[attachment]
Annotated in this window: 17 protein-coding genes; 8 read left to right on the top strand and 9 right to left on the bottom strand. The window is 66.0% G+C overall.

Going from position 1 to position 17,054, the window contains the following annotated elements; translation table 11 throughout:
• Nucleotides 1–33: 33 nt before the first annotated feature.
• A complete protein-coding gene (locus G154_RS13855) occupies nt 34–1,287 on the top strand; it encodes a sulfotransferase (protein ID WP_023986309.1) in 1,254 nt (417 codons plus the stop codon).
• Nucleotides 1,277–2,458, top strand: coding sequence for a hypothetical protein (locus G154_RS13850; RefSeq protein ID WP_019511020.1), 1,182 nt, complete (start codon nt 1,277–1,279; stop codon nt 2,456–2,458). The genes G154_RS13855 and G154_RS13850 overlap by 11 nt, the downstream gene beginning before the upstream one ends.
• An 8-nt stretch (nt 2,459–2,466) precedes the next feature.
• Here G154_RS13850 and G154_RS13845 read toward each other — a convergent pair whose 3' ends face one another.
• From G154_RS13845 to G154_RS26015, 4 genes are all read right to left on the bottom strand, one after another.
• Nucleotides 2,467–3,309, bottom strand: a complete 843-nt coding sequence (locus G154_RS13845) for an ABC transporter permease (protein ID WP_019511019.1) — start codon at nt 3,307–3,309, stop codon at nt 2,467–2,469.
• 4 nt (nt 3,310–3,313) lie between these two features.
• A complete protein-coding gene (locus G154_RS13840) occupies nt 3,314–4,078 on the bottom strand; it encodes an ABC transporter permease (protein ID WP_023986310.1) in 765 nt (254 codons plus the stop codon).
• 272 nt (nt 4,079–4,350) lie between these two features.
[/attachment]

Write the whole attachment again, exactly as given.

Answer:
Annotated in this window: 17 protein-coding genes; 8 read left to right on the top strand and 9 right to left on the bottom strand. The window is 66.0% G+C overall.

Going from position 1 to position 17,054, the window contains the following annotated elements; translation table 11 throughout:
• Nucleotides 1–33: 33 nt before the first annotated feature.
• A complete protein-coding gene (locus G154_RS13855) occupies nt 34–1,287 on the top strand; it encodes a sulfotransferase (protein ID WP_023986309.1) in 1,254 nt (417 codons plus the stop codon).
• Nucleotides 1,277–2,458, top strand: coding sequence for a hypothetical protein (locus G154_RS13850; RefSeq protein ID WP_019511020.1), 1,182 nt, complete (start codon nt 1,277–1,279; stop codon nt 2,456–2,458). The genes G154_RS13855 and G154_RS13850 overlap by 11 nt, the downstream gene beginning before the upstream one ends.
• An 8-nt stretch (nt 2,459–2,466) precedes the next feature.
• Here G154_RS13850 and G154_RS13845 read toward each other — a convergent pair whose 3' ends face one another.
• From G154_RS13845 to G154_RS26015, 4 genes are all read right to left on the bottom strand, one after another.
• Nucleotides 2,467–3,309, bottom strand: a complete 843-nt coding sequence (locus G154_RS13845) for an ABC transporter permease (protein ID WP_019511019.1) — start codon at nt 3,307–3,309, stop codon at nt 2,467–2,469.
• 4 nt (nt 3,310–3,313) lie between these two features.
• A complete protein-coding gene (locus G154_RS13840) occupies nt 3,314–4,078 on the bottom strand; it encodes an ABC transporter permease (protein ID WP_023986310.1) in 765 nt (254 codons plus the stop codon).
• 272 nt (nt 4,079–4,350) lie between these two features.